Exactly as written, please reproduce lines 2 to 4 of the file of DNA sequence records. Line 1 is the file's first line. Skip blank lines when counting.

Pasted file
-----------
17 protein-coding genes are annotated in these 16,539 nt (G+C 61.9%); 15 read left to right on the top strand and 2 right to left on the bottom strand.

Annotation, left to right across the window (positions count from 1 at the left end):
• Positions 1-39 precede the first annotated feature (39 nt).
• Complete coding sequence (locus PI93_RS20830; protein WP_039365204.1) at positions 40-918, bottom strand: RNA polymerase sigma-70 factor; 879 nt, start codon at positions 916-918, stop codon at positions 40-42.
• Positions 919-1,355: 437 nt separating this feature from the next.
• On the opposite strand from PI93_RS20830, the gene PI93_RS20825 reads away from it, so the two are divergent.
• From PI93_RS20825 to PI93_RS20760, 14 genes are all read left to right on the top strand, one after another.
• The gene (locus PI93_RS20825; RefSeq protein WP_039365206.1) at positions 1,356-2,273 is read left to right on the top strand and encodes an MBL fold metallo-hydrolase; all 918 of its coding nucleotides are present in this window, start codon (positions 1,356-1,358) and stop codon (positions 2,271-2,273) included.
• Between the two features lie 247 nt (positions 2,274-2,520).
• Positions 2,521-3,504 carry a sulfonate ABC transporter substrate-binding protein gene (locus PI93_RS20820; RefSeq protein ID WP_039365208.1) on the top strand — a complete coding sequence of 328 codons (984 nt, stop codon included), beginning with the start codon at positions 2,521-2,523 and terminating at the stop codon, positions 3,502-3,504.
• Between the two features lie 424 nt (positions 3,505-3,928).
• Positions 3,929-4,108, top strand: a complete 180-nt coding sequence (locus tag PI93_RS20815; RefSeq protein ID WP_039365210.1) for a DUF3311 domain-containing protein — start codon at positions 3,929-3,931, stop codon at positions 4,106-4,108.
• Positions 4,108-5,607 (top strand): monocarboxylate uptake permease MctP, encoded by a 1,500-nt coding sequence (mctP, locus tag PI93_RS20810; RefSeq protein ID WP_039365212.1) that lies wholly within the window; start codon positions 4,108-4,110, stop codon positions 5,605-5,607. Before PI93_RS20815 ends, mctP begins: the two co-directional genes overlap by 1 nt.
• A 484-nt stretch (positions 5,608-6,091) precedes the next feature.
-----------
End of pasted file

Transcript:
Annotation, left to right across the window (positions count from 1 at the left end):
• Positions 1-39 precede the first annotated feature (39 nt).
• Complete coding sequence (locus PI93_RS20830; protein WP_039365204.1) at positions 40-918, bottom strand: RNA polymerase sigma-70 factor; 879 nt, start codon at positions 916-918, stop codon at positions 40-42.